How To Detect And Learn From What The Big Companies Are A/B Testing

We can learn a lot from what leaders are experimenting with by simply observing what's publicly visible to us. This idea was somewhat inspired after reading Robert Green's Mastery which reinforces the importance of passive observation as the first phase of an apprenticeship before moving onto practice. Taking this seriously, since the start of this year I began detecting and publishing a/b tests from the biggest companies I could think of. Recently people also started asking me: how do you discover these interesting experiments while also showing interest in sharing their discoveries. Hence I wrote this guide to inspire more leaked a/b test discoveries. I also hope that this will encourage people to share their leaked a/b tests with us to publish and learn faster together. :)

Step 1: Choosing A Company And URL To Observe

What we want to do is detect an active controlled experiment - that is having some evidence that a selected company is actively randomizing us (the visitors) into variations with some interesting UI change. To do so we observe 1) companies that run many experiments and 2) companies that have immense statistical power in detecting tiny UI changes. Our current list of companies that we watch includes the following (but doesn't have to be limited to): Airbnb, Amazon, Booking, Bol, Etsy, Facebook, Google, Lyft, Netflix, Uber, and Zalando.

As our example, we'll have a look at Airbnb's city listing page: So as the first step, we'll just use Chrome to open up that link. Nothing interesting yet.

Step 1

USEFUL CHROME EXTENSION FOR RESIZING: Window Resizer. Because we'll be making more of these comparisons and taking screenshots in the future, it's a good idea to use a standardized screen resolution. Ex: a 1440 or 1600px width (full width screenshots can be too big).

Step 2: Checking For Active Experiments

Now the fun part begins. Here we want to check if there are any active experiments running. So we'll open up a few more tabs to make comparisons and see if anything is changing. Because often these companies use cookies or local storage to assign us to an experiment variation, we simply clear cookies, refresh a page and check if anything has changed. We do this a handful amount of times to get a sense of the experiment structure - if at all.

Step 2

If there are no changes, well that means that perhaps there are no experiments actively running on that give page or segment. And we might come back in a week or so.

If there are UI changes between different variations (often stored in cookies), well then this receives our attention. To make sure that the change isn't just a result of some randomization algorithm, we might try an refresh the page once or twice (without clearing cookies).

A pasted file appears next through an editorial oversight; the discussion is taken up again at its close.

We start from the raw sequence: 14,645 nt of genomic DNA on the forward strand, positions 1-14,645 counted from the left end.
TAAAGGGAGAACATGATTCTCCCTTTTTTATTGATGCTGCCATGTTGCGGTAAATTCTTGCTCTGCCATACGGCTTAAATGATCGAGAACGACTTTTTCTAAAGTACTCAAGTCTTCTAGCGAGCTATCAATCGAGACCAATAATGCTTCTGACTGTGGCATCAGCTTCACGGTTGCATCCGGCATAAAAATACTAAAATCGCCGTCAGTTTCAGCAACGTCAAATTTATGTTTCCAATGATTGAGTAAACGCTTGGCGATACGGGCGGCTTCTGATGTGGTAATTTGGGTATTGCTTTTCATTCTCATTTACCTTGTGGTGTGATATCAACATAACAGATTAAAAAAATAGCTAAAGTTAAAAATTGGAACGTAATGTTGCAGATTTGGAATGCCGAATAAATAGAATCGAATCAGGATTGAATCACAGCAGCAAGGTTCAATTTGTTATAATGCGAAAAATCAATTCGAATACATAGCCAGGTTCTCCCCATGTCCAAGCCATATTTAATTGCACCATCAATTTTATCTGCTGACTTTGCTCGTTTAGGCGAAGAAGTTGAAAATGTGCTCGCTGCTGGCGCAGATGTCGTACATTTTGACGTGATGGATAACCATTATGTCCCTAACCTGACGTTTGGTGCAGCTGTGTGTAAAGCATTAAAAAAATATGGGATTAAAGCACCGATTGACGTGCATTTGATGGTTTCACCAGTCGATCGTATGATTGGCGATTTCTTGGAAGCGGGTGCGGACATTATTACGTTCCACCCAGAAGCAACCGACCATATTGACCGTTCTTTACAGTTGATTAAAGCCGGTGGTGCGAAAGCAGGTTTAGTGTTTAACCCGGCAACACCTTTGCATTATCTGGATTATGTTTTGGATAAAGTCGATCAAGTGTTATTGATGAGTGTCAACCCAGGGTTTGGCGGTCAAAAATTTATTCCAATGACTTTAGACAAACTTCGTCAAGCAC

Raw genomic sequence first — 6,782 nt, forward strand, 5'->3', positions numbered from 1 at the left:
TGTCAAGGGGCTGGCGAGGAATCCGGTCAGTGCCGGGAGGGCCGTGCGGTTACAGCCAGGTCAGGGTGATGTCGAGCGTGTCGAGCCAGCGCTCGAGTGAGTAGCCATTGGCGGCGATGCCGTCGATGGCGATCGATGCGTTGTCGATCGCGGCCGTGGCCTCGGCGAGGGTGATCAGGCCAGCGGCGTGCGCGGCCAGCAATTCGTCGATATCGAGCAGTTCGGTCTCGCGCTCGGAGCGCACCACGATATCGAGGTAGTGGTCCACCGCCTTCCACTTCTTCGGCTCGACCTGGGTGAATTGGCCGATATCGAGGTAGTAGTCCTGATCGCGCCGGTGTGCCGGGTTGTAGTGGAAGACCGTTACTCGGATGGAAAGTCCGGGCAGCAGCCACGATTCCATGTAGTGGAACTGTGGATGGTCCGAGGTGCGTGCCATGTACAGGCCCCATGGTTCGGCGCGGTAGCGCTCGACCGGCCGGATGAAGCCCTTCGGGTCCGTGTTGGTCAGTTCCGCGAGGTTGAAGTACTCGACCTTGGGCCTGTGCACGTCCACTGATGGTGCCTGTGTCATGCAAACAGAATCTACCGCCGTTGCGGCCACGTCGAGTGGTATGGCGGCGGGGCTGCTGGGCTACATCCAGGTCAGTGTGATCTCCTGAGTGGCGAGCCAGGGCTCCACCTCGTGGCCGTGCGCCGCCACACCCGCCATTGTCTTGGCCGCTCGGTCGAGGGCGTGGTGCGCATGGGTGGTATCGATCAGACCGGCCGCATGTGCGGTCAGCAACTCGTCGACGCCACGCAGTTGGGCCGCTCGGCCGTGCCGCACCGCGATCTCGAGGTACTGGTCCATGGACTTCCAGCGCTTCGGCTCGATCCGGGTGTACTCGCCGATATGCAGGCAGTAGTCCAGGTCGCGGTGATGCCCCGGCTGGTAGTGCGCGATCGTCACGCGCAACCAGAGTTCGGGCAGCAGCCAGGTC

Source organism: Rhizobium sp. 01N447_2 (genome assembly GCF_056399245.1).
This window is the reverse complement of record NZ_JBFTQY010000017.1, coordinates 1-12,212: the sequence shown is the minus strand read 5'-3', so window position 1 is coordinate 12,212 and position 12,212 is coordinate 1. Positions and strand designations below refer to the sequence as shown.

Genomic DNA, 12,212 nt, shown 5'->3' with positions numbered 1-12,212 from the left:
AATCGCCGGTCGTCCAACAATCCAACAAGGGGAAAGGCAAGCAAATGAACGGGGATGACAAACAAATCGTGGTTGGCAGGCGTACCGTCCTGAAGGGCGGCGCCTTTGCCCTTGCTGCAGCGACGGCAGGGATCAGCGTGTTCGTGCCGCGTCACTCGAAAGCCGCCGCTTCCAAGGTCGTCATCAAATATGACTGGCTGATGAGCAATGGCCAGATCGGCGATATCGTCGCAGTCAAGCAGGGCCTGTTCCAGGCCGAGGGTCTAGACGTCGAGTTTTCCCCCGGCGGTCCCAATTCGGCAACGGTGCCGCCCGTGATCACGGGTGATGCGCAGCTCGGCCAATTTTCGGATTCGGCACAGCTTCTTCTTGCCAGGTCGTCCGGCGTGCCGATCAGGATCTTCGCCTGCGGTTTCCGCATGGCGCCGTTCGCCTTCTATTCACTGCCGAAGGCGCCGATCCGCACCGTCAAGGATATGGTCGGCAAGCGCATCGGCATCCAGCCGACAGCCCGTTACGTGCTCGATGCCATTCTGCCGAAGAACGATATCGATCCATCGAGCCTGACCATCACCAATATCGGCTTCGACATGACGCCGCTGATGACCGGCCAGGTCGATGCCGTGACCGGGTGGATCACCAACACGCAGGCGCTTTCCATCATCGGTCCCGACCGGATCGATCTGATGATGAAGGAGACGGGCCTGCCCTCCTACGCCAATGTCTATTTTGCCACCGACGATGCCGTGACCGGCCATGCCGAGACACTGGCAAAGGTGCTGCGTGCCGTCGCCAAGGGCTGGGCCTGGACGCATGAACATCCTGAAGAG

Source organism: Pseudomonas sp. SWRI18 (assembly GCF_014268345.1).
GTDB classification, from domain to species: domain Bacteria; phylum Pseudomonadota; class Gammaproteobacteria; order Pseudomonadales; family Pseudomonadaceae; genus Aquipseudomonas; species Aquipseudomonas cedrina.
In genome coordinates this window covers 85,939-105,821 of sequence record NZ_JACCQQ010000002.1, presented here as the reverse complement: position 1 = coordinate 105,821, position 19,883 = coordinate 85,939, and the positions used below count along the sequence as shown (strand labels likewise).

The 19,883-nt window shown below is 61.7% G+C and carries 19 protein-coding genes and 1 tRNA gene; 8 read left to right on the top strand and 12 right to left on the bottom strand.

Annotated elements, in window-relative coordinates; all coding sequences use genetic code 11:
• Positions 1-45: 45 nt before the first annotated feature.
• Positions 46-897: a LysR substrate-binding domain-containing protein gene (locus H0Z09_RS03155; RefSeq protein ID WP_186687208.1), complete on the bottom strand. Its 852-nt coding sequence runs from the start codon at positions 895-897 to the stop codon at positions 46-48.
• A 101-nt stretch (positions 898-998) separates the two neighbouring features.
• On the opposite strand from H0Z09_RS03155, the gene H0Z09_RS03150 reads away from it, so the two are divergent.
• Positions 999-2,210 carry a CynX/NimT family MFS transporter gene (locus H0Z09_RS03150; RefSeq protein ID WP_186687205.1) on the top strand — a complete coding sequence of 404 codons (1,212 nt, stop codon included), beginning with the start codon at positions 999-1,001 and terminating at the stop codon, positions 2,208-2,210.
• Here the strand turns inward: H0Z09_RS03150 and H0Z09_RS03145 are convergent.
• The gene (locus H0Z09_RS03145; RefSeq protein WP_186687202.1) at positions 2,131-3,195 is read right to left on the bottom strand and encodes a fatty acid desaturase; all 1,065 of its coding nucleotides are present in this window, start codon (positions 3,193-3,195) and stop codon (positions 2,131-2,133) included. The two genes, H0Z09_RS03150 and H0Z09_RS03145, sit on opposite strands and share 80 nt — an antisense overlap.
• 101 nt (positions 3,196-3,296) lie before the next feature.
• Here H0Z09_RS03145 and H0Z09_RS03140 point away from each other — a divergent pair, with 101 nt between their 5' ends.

Step 3: Bingo - We Have An Experiment - Taking Screens

Occasionally we will discover something interesting, as in this active case below where Airbnb is actively testing different search bars. :) Now we want to capture both variations in some folder for future reference. So we take screenshots of all the variations. (ex: I use Snagit)

Step 3

Step 4: Detecting The Decision

Since this is an active experiment, it's just a matter of time before the a/b test completes and an implement or reject decision is made. To detect the decision we'll check back on the same page a week or month later. Of course we repeat the process of clearing cookies again a number of times to make sure that the experiment is finished. And there you have it, this is how we learn from what leading companies are experimenting with. Hoping you can do the same and then share some of your leaked a/b tests with us to publish. :)

How Useful Are The Leaks?

Given that we don't have full visibility of the experiments and are just scratching the tip of the iceberg, some people might wonder how useful this information is. My answer is that although these leaked a/b tests are subtle evidence (for/against particular changes), it is evidence nevertheless. And evidence should be remembered and combined which we, of course, do when we add up all evidence under patterns. In a nutshell, we're interested in those patterns that reproduce across companies - increasing their probability that they are good UI changes for others to design or experiment with in the future.

Want To Help Detect Experiments And Speed Up Our Learnings

I'll repeat one more time that we are open to publishing those leaked a/b tests that you detect and build a community of people who'd like to learn quicker. :)